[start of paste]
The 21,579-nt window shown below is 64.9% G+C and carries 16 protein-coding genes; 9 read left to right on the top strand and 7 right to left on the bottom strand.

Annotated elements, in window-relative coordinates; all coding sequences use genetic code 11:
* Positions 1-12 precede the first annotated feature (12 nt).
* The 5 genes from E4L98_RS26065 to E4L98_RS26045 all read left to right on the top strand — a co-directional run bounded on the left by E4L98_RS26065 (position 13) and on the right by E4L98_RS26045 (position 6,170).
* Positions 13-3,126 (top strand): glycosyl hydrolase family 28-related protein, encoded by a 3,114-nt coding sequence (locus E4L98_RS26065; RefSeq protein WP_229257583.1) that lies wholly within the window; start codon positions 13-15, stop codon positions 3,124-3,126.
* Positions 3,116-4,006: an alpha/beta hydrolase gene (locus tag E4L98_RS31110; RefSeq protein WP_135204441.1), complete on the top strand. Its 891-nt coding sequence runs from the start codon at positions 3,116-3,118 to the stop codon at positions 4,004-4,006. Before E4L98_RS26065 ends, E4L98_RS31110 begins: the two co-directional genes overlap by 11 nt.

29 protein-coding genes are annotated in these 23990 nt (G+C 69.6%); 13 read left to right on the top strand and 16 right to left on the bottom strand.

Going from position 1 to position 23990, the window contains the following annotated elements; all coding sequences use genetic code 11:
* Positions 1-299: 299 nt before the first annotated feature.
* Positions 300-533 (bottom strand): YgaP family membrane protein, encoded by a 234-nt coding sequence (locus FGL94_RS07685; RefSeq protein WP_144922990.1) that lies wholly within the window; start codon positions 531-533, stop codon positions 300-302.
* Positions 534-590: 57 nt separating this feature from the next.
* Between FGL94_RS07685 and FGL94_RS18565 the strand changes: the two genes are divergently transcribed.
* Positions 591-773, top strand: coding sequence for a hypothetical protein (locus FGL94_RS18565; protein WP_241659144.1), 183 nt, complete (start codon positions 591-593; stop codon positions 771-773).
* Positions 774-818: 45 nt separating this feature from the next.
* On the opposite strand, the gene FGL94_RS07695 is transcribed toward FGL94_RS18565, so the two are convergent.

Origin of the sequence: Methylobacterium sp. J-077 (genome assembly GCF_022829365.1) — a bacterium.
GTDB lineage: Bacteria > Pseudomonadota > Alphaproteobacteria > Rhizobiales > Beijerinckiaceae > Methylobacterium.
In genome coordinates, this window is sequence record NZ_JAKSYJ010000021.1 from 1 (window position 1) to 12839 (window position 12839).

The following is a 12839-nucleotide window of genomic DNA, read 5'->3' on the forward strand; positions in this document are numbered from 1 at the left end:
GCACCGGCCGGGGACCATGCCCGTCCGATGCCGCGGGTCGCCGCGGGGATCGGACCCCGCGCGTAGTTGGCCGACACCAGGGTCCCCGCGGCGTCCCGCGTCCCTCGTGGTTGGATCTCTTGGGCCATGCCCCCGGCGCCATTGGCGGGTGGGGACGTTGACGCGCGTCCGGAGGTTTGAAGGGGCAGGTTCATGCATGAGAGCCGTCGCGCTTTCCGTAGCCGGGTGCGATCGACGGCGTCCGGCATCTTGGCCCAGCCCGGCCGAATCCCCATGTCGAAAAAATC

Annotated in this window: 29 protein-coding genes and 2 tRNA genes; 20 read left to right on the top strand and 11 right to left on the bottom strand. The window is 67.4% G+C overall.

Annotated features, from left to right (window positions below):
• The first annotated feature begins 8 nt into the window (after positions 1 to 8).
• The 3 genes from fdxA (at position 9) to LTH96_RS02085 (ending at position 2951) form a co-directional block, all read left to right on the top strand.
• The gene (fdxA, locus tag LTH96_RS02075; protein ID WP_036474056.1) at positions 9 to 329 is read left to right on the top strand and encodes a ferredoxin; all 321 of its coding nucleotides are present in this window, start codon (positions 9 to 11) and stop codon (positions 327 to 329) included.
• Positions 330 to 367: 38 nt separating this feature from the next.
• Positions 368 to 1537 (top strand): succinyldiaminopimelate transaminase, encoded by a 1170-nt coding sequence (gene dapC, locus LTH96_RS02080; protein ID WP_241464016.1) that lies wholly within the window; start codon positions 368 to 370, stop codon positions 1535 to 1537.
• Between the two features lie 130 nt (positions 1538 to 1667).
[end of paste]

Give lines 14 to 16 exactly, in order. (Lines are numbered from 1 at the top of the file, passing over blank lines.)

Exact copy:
* Positions 774-818: 45 nt separating this feature from the next.
* On the opposite strand, the gene FGL94_RS07695 is transcribed toward FGL94_RS18565, so the two are convergent.

Origin of the sequence: Methylobacterium sp. J-077 (genome assembly GCF_022829365.1) — a bacterium.